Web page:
Long-Distance Cloud?

Equinix executives’ standard answer to the question about SDN platforms (including its own) eating into its bread-and-butter traditional interconnection revenue has been that a virtual connection is usually only a starting point for a customer. As their bandwidth needs on a single connection grow, they eventually graduate to a dedicated physical cross-connect, Long said. Some major use cases for the new inter-regional connectivity, however, should see customers use virtual links on a more permanent basis.

One such use case – and Long expects it to be one of the biggest ones – is connecting to a cloud on-ramp from a region where the cloud provider doesn’t have a physical point of presence, he said. These connections link to the nearest node for each provider’s private connectivity service, such as AWS Direct Connect or Azure ExpressRoute.

Supply chain management company Havi, for example, uses ECX to connect a data center in Chicago to Oracle’s cloud infrastructure in Ashburn, Virginia, according to Equinix; Easybook, a travel-booking platform that serves Southeast Asia, uses ECX to connect to Microsoft Azure from markets that don’t have Azure data centers.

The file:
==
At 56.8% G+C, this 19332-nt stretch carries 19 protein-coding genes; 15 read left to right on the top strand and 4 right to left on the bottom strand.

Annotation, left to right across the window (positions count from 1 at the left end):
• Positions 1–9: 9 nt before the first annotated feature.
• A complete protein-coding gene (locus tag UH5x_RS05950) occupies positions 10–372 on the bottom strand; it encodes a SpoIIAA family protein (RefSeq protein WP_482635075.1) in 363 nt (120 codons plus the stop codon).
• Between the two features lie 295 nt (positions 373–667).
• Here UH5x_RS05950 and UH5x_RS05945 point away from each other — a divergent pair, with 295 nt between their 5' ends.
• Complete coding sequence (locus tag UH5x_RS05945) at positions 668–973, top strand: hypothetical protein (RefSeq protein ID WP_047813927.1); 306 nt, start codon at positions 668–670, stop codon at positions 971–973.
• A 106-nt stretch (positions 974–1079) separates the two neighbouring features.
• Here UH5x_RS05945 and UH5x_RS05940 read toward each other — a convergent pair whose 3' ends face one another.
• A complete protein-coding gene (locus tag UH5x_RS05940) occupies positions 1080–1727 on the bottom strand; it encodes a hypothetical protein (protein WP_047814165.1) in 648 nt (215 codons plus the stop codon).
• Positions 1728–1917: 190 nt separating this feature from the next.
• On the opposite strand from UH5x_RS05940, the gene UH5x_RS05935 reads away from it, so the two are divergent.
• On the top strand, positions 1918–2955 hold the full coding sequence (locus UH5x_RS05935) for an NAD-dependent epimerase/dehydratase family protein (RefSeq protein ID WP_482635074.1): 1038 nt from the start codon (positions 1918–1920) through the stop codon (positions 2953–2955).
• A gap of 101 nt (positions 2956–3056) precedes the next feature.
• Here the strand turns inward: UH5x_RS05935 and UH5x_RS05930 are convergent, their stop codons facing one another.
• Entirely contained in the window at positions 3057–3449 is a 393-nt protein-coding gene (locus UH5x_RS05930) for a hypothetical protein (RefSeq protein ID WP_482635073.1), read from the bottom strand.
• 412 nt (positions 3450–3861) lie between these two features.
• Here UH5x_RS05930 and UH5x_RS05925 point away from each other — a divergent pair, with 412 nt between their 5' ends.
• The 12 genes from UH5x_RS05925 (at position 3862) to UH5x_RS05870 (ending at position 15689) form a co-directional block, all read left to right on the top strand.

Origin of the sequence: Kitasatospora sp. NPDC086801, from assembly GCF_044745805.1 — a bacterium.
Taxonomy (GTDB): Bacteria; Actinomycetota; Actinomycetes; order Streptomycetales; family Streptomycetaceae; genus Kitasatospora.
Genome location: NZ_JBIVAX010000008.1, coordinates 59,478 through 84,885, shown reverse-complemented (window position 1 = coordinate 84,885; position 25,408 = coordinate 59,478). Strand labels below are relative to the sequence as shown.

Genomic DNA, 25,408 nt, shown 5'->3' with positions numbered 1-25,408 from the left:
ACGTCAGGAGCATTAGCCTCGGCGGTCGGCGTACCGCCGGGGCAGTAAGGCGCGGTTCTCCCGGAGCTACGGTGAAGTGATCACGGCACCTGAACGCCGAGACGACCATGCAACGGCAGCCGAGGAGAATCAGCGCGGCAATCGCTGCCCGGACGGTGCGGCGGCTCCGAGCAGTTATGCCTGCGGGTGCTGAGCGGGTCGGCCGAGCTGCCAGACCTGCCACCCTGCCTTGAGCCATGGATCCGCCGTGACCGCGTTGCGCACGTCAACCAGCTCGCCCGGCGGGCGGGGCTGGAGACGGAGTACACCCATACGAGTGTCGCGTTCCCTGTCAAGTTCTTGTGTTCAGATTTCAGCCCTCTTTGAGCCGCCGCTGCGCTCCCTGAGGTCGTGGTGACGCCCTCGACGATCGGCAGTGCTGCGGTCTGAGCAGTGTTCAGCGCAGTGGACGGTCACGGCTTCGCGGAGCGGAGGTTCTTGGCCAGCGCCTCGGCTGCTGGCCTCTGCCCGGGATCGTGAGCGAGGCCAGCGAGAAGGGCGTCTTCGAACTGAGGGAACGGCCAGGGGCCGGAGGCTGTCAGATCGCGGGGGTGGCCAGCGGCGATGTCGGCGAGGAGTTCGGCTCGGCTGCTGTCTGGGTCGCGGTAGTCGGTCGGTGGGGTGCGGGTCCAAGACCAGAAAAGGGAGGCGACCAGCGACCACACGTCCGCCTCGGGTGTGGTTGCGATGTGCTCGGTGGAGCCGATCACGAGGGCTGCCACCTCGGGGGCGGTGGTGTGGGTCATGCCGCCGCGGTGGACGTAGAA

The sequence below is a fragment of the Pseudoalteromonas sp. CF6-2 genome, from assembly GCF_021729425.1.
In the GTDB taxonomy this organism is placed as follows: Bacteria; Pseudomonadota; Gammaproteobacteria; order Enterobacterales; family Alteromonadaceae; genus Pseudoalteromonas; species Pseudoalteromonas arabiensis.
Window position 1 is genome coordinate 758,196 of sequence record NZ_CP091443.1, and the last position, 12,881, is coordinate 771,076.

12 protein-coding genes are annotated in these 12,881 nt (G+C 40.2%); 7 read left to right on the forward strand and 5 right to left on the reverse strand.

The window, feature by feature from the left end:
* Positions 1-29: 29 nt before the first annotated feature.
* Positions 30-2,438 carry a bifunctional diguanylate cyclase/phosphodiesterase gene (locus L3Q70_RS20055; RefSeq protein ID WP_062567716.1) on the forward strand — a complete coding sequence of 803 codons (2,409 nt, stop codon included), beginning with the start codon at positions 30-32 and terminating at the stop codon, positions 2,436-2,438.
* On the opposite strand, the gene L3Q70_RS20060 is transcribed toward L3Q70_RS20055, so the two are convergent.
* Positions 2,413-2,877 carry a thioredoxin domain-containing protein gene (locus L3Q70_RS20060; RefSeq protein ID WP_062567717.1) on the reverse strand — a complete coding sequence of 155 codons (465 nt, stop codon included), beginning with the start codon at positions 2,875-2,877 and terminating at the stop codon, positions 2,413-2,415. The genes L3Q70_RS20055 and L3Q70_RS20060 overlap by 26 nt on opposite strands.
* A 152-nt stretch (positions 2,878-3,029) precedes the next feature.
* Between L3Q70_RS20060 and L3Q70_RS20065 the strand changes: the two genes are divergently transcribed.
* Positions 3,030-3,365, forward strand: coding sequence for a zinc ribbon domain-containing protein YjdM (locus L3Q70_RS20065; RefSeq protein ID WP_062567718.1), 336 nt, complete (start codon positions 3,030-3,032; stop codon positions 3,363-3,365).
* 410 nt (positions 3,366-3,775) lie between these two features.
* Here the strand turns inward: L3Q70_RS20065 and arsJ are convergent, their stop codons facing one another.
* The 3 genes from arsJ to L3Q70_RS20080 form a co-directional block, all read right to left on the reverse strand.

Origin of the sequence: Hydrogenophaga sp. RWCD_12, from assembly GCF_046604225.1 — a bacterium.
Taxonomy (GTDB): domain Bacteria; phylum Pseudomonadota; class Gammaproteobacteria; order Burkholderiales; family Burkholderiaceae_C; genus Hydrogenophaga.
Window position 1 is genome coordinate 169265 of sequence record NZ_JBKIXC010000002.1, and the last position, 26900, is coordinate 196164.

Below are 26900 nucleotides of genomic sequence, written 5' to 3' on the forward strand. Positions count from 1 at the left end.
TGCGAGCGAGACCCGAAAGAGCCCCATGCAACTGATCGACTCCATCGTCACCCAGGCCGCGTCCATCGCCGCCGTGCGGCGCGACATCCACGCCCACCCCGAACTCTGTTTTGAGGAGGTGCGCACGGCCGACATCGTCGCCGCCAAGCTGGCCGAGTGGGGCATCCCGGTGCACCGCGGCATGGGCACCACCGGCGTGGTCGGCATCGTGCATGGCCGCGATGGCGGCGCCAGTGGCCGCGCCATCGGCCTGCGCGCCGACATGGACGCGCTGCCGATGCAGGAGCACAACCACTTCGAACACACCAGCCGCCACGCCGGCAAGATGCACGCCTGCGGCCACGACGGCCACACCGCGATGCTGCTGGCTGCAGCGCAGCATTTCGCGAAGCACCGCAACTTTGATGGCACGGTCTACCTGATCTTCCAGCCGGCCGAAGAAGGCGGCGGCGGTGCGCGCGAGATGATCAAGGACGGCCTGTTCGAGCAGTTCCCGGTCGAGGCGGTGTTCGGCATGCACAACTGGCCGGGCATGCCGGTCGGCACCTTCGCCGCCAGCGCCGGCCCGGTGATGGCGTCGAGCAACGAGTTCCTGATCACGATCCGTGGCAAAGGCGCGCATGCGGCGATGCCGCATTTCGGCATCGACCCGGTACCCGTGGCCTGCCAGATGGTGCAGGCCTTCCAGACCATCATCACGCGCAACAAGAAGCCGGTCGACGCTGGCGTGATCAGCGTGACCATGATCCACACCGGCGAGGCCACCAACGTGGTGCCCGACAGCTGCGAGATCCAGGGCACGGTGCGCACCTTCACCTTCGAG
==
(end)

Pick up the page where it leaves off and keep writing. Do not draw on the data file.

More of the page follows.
Another big use case, according to Long, is provisioning a virtual link temporarily while waiting for your network provider to provision a dedicated physical circuit.

For many users, a virtual link to Direct Connect or ExpressRoute will be the only way to connect to the cloud without using the public internet. A single virtual connection on both ECX and Megaport tops out at 10 Gigabits per second. If you need more bandwidth on a single link, you’ll need a dedicated connection, but those aren’t easy to get for small companies. Only big companies, with multiple entry points to the cloud provider’s network, can get dedicated links.

And there’s been no shortage of companies using the virtual option. The amount of virtual links into Azure’s ExpressRoute, for example, has skyrocketed over the last two years, a person familiar with the matter who wished to remain anonymous told us. The lion’s share of those links have been through ECX, the person said – which supports Equinix’s thesis that its on-campus ecosystem moat is wide and deep enough to guard against the threat of competing inter-region SDN fabrics.